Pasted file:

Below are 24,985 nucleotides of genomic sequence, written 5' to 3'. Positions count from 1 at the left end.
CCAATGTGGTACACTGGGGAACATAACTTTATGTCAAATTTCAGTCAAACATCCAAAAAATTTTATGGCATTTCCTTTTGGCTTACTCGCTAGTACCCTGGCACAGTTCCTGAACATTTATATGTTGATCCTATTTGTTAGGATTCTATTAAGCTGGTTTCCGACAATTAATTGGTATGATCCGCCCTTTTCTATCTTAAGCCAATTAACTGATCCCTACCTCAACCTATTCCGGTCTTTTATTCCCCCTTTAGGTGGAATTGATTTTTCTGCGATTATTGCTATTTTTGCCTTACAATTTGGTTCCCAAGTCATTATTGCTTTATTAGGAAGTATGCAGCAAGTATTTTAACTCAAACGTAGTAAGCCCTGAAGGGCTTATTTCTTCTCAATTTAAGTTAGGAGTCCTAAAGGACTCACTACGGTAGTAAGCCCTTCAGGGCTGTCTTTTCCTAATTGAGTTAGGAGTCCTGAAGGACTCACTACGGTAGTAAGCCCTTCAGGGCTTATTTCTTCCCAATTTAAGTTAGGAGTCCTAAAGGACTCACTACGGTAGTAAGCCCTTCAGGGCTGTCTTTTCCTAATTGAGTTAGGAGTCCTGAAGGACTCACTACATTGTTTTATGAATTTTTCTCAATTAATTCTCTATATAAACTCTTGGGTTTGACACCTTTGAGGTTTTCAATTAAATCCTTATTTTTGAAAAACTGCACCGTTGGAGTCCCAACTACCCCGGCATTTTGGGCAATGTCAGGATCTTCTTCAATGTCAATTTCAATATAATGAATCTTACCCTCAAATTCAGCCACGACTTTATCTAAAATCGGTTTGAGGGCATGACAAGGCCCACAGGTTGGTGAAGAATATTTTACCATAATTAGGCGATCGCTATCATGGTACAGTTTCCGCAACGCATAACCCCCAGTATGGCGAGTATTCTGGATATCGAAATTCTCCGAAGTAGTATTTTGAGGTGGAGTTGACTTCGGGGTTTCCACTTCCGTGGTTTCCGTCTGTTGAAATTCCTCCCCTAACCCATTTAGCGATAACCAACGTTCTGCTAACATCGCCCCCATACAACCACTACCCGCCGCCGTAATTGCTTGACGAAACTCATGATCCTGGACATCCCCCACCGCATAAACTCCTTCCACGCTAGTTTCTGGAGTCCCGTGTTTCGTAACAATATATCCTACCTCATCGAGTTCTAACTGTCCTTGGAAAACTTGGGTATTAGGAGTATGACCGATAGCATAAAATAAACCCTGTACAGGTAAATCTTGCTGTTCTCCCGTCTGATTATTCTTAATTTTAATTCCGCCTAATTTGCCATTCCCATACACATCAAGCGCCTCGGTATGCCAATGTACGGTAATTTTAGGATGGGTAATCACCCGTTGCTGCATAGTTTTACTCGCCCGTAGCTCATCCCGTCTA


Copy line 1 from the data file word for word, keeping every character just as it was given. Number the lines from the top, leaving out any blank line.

Below are 24,985 nucleotides of genomic sequence, written 5' to 3'. Positions count from 1 at the left end.